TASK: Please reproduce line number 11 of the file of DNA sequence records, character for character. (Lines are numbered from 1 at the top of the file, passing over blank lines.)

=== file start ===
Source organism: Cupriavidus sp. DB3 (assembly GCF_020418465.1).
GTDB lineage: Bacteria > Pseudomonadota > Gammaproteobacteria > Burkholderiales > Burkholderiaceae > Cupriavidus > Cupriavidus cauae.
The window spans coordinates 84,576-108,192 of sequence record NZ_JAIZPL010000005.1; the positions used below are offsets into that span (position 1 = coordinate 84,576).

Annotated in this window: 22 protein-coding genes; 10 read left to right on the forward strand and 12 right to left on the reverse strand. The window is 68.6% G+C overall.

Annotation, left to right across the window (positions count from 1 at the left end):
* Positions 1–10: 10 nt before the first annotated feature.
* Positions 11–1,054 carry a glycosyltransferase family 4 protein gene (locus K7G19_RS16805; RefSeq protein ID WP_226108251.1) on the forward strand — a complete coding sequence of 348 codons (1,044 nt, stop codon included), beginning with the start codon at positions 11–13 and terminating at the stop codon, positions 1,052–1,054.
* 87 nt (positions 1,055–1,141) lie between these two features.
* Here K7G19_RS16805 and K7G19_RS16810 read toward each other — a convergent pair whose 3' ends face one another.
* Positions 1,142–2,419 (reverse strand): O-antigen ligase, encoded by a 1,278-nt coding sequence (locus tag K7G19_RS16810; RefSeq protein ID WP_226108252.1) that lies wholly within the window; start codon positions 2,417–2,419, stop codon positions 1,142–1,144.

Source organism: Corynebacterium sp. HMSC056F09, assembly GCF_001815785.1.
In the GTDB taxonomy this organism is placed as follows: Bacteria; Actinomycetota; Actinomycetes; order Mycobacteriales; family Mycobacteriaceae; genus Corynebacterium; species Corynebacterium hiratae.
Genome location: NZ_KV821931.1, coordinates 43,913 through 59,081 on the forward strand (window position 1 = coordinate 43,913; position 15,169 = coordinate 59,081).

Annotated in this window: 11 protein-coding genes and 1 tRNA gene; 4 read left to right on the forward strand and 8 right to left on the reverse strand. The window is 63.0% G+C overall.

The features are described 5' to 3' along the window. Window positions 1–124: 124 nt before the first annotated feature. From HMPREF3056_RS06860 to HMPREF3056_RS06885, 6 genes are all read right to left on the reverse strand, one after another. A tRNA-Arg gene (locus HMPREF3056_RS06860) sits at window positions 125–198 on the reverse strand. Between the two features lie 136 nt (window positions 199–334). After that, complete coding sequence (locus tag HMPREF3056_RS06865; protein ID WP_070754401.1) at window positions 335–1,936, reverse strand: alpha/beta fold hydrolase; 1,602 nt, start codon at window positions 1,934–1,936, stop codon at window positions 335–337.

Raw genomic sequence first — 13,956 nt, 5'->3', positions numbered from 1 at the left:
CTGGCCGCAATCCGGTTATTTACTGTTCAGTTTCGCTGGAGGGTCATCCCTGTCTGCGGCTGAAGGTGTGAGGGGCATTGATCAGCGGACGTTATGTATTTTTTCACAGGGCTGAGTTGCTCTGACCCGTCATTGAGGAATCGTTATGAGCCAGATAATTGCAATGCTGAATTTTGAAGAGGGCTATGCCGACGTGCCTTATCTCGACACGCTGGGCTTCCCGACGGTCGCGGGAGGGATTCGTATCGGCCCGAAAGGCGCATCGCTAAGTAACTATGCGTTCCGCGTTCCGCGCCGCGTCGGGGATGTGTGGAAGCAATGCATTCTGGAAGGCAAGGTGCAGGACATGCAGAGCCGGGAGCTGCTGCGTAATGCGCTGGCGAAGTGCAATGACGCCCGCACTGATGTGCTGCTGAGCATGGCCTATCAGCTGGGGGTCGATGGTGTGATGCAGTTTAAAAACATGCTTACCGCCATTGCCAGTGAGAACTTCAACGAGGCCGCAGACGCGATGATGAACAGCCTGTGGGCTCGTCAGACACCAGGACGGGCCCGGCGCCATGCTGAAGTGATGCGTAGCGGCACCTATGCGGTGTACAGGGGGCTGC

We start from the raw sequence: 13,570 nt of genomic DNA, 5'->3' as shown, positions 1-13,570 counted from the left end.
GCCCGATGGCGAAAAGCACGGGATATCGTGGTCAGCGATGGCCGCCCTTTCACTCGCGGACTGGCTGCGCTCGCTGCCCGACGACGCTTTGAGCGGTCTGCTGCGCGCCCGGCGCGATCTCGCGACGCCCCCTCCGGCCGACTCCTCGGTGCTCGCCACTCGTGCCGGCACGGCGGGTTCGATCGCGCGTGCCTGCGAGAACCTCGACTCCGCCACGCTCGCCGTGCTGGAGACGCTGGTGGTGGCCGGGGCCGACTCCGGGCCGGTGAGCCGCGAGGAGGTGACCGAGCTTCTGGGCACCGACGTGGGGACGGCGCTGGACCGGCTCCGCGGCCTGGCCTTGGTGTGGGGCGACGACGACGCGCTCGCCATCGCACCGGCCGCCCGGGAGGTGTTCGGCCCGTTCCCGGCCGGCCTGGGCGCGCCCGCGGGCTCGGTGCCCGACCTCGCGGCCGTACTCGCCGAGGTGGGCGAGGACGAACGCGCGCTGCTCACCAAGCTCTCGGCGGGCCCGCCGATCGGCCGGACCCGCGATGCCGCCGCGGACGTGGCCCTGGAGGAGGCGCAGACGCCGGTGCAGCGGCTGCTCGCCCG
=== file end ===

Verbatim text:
Source organism: Corynebacterium sp. HMSC056F09, assembly GCF_001815785.1.